How to mitigate security threats and supply chain attacks in 2023 and beyond How to mitigate security threats and supply chain attacks in 2023 and beyond
Check out all the on-demand sessions from the Intelligent Security Summit here. The explosion of popular programming languages and frameworks has reduced the effort... How to mitigate security threats and supply chain attacks in 2023 and beyond

Check out all the on-demand sessions from the Intelligent Security Summit here.

The explosion of popular programming languages and frameworks has reduced the effort required to create and deploy web applications.

However, most teams need more resources, budget and knowledge to manage the vast number of dependencies and technical debt accumulated during the application development lifecycle. Recent supply chain attacks have used the software development lifecycle (SDLC), emphasizing the need for comprehensive application security operations in 2023 and beyond.

Attacking the software supply chain

Supply chain attacks occur when malicious actors compromise an organization through vulnerabilities in its software supply chain — as the SolarWinds breach demonstrated all too well. These attacks occur in diverse ways, such as making use of malicious code hidden in popular open-source libraries or taking advantage of third-party vendors with poor security postures.

Gartner predicts that 45% of organizations worldwide will have experienced attacks on their software supply chains by 2025. With this in mind, security and risk management leaders must partner with other departments to prioritize digital supply chain risks and pressure suppliers to prove that they have robust security practices in place.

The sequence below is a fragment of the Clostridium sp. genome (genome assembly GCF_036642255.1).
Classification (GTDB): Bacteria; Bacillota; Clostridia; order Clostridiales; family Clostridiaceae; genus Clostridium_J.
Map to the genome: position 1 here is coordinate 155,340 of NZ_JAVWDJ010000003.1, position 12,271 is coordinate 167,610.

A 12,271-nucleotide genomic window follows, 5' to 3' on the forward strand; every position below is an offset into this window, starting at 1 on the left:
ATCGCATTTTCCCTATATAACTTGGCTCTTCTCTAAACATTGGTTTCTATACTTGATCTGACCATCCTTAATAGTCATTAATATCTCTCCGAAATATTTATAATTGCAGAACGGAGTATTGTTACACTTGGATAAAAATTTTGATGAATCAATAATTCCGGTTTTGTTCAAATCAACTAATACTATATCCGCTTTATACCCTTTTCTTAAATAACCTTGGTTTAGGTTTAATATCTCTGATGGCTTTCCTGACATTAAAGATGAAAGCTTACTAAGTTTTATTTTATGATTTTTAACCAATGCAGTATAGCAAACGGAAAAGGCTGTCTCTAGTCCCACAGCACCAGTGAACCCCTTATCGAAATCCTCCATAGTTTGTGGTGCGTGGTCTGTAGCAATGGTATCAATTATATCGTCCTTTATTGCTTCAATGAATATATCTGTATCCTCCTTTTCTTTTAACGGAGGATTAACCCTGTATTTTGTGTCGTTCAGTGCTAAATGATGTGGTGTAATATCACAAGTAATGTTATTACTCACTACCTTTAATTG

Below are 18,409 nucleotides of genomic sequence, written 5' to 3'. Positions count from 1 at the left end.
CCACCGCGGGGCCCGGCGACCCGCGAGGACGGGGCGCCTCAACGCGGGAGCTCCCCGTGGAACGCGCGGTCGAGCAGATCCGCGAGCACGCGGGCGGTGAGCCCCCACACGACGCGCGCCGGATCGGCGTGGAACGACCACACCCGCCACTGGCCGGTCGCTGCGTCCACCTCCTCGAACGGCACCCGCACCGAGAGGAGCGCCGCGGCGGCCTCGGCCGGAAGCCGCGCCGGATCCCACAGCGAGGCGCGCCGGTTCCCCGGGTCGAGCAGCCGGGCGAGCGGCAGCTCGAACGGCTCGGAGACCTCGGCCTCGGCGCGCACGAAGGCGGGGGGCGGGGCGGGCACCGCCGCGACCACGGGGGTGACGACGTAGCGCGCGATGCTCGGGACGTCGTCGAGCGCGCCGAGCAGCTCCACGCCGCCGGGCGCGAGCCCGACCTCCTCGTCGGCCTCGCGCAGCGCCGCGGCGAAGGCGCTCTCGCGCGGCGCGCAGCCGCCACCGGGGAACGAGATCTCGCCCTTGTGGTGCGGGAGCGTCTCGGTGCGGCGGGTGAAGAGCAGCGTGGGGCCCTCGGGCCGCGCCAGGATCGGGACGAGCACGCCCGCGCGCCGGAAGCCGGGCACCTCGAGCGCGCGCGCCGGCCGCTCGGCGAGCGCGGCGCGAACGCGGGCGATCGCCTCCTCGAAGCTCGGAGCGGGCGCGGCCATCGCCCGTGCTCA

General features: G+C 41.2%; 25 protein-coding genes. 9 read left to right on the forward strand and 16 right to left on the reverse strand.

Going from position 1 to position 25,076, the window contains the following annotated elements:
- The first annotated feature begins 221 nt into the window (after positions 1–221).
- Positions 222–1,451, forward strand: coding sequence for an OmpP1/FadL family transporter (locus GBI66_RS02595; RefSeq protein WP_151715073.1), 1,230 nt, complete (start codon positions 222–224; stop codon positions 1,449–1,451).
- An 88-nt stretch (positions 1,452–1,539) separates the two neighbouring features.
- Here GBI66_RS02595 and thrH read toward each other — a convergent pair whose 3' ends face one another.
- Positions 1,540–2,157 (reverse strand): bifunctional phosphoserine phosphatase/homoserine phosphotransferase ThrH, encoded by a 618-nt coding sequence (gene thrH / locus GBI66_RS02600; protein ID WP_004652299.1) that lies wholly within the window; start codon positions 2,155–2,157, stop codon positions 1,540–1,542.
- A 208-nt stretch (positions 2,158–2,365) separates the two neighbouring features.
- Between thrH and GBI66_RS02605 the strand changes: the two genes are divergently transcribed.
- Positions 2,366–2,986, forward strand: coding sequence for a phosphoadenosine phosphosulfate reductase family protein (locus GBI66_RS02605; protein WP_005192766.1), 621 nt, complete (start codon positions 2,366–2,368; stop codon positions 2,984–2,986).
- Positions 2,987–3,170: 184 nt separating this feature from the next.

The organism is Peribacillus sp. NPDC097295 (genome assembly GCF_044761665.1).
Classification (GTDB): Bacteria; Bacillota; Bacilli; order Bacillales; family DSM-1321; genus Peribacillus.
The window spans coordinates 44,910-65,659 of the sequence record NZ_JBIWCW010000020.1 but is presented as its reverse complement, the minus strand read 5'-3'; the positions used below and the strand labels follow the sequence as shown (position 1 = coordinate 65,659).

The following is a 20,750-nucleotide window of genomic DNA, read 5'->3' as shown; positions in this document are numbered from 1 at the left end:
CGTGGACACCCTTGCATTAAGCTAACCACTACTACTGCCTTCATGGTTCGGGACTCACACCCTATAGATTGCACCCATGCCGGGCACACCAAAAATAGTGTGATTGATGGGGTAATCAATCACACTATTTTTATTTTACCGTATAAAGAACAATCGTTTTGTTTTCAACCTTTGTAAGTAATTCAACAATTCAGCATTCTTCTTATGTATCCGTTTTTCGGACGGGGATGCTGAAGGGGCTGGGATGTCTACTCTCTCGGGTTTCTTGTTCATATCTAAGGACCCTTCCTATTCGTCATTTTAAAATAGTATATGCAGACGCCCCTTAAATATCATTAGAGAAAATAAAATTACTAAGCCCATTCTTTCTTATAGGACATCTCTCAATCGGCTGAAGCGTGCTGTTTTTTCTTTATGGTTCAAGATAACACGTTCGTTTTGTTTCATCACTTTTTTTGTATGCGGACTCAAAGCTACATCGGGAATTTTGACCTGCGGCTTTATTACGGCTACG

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Open-source and Software Bill of Materials (SBOMs)

Many organizations use prebuilt libraries and frameworks to accelerate web application development. Once there is a working prototype, teams can focus on automating build and deployment to deliver applications more efficiently. The rush to ship apps has led to development operations (DevOps) practices (which combine software development and IT operations to accelerate the SDLC) and use continuous integration and development (CI/CD) pipelines to deliver software.

To solve the challenges introduced by unknown code in critical applications, the Department of Commerce, in coordination with the National Telecommunications and Information Administration (NTIA), published the “minimum elements” for a Software Bill of Materials (SBOM). A SBOM holds the details and supply chain relationships of various components used in building software, serving as the source to:

  • Check what components are in a product.
  • Verify whether components are up to date.
  • Respond quickly when new vulnerabilities are found.
  • Verify open-source software (OSS) license compliance.

The SBOM significantly improves visibility into the codebase, which is critical because the complexity of open-source software libraries and other external dependencies can make identifying malicious or vulnerable code within application components extremely difficult. Log4j is an excellent example of an open-source vulnerability that an SBOM can help organizations find and remediate.